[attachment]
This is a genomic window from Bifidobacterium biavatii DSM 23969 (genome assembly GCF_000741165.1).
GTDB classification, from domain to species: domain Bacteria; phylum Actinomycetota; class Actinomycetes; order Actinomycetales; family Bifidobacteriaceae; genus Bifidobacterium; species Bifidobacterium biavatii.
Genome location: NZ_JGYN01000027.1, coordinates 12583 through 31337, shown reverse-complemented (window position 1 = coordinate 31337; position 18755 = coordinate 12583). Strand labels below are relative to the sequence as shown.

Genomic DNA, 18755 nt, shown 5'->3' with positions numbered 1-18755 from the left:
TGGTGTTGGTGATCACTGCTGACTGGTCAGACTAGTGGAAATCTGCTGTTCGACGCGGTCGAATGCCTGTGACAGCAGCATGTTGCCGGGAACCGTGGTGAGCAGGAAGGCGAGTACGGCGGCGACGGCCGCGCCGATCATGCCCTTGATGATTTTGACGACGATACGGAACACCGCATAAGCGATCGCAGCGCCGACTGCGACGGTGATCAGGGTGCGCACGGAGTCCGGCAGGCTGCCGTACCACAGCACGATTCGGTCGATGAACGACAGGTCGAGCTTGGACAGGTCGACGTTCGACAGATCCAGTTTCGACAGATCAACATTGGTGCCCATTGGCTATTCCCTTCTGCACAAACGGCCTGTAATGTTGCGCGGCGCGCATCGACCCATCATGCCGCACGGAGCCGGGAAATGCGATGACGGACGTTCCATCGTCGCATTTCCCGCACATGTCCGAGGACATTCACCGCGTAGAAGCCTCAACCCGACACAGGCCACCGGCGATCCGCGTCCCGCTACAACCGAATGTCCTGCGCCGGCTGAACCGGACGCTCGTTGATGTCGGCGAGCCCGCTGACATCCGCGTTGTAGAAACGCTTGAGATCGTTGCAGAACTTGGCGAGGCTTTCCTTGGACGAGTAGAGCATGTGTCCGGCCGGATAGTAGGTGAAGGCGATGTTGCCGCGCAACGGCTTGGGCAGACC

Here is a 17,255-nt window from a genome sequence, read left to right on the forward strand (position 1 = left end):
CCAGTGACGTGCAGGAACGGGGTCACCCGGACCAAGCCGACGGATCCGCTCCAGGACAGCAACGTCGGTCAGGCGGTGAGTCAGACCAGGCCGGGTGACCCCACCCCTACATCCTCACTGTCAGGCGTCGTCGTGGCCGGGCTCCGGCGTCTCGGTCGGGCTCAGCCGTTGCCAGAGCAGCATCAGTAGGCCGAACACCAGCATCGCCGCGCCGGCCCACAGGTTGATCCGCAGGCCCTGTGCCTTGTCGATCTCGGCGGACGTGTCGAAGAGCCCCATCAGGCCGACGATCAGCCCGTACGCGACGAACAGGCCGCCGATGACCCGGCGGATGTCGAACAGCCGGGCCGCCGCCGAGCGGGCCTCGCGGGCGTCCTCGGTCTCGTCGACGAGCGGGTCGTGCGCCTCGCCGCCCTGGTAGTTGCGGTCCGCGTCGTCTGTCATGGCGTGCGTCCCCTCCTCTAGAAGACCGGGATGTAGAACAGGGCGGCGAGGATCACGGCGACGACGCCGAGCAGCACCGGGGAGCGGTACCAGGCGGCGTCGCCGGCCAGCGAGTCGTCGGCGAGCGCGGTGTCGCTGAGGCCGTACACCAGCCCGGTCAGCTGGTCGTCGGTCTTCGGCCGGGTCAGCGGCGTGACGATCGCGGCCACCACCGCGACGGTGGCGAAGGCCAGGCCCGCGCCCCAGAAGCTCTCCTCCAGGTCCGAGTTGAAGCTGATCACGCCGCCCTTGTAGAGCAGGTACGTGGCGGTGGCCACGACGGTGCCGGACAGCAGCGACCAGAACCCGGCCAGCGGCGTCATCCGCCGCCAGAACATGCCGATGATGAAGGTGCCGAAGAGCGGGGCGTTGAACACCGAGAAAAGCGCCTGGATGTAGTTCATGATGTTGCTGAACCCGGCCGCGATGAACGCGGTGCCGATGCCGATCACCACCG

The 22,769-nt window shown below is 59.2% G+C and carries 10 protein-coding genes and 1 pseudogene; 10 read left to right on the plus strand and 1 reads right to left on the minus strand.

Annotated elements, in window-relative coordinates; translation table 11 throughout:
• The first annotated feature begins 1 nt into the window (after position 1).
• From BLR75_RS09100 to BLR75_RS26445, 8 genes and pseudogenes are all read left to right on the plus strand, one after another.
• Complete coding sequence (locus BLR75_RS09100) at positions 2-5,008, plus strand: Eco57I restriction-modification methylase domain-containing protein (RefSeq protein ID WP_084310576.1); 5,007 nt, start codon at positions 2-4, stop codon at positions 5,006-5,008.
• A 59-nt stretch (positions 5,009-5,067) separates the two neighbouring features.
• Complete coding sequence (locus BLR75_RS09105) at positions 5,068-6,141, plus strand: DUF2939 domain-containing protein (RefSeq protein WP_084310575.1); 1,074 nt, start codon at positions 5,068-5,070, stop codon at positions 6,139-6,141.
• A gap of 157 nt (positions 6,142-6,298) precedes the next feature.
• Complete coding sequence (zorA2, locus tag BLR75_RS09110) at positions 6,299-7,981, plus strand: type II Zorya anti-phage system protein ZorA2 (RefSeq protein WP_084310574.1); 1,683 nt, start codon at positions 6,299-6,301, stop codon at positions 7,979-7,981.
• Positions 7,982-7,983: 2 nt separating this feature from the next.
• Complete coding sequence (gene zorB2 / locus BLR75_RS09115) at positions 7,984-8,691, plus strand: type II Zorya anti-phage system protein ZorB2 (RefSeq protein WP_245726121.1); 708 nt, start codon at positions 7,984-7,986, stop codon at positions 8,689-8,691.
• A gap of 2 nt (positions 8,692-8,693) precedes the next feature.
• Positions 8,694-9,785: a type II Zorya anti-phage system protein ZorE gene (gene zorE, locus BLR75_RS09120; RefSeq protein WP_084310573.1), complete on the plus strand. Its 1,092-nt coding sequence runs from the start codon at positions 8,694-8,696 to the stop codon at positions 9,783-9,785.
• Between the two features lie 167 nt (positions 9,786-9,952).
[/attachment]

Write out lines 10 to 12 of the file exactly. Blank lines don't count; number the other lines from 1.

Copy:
• The first annotated feature begins 1 nt into the window (after position 1).
• From BLR75_RS09100 to BLR75_RS26445, 8 genes and pseudogenes are all read left to right on the plus strand, one after another.
• Complete coding sequence (locus BLR75_RS09100) at positions 2-5,008, plus strand: Eco57I restriction-modification methylase domain-containing protein (RefSeq protein ID WP_084310576.1); 5,007 nt, start codon at positions 2-4, stop codon at positions 5,006-5,008.